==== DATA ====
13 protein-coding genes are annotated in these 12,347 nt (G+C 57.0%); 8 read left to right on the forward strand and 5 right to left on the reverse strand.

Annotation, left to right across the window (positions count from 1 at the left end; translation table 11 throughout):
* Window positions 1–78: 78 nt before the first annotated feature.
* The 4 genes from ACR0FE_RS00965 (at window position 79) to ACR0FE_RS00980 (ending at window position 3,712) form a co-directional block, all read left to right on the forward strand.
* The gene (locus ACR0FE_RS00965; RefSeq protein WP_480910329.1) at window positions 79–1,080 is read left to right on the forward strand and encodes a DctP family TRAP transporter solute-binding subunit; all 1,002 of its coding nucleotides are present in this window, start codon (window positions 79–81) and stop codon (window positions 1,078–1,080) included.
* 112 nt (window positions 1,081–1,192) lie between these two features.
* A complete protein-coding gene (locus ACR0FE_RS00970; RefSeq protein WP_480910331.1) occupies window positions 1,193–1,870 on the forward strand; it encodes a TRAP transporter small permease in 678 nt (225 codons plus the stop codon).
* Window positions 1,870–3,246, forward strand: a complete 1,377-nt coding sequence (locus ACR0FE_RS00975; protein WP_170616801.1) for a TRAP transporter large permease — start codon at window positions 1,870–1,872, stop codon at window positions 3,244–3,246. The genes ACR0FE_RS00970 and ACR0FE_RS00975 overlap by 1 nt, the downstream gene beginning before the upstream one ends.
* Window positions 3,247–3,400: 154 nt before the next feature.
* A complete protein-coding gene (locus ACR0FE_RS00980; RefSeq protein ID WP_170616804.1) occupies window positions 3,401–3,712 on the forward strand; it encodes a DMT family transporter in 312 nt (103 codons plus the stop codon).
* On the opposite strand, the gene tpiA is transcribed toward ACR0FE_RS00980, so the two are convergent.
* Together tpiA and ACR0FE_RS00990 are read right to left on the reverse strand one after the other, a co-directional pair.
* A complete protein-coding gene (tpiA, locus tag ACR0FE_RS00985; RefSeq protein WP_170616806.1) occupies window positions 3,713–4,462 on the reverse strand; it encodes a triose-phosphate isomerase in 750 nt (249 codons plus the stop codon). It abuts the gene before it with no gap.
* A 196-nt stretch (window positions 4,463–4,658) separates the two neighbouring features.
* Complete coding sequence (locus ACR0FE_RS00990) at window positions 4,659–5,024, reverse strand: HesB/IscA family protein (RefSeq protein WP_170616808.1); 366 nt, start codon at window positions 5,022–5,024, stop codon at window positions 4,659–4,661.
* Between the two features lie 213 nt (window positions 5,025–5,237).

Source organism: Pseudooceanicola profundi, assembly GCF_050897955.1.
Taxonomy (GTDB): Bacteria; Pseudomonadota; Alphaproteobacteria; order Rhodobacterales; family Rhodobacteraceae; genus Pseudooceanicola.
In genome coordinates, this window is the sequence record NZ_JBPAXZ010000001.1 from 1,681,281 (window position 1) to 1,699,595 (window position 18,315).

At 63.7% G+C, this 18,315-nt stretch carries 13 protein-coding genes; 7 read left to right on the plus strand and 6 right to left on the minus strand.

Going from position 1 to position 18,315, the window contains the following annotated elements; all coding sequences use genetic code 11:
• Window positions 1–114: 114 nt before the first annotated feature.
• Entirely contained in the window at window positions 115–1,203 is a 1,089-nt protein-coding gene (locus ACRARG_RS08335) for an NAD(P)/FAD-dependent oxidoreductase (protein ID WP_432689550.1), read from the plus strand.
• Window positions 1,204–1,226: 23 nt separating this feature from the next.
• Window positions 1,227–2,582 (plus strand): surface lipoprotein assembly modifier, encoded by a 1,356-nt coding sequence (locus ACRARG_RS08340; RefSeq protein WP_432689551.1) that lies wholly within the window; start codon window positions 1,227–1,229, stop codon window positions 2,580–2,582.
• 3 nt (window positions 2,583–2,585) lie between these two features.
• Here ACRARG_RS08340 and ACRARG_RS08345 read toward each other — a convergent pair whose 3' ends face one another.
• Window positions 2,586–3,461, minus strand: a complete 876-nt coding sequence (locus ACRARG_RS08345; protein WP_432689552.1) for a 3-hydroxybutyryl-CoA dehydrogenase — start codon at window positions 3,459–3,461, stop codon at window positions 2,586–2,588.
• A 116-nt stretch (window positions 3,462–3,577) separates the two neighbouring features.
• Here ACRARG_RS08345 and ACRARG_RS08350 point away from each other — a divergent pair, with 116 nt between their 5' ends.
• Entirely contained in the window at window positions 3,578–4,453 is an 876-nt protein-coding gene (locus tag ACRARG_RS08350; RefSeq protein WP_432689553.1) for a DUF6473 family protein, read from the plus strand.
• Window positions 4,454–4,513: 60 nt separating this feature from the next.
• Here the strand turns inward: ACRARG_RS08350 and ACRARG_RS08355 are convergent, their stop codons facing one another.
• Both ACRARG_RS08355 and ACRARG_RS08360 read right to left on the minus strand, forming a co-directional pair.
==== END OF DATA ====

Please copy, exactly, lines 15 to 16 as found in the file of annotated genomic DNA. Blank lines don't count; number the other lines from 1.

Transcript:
* Complete coding sequence (locus ACR0FE_RS00990) at window positions 4,659–5,024, reverse strand: HesB/IscA family protein (RefSeq protein WP_170616808.1); 366 nt, start codon at window positions 5,022–5,024, stop codon at window positions 4,659–4,661.
* Between the two features lie 213 nt (window positions 5,025–5,237).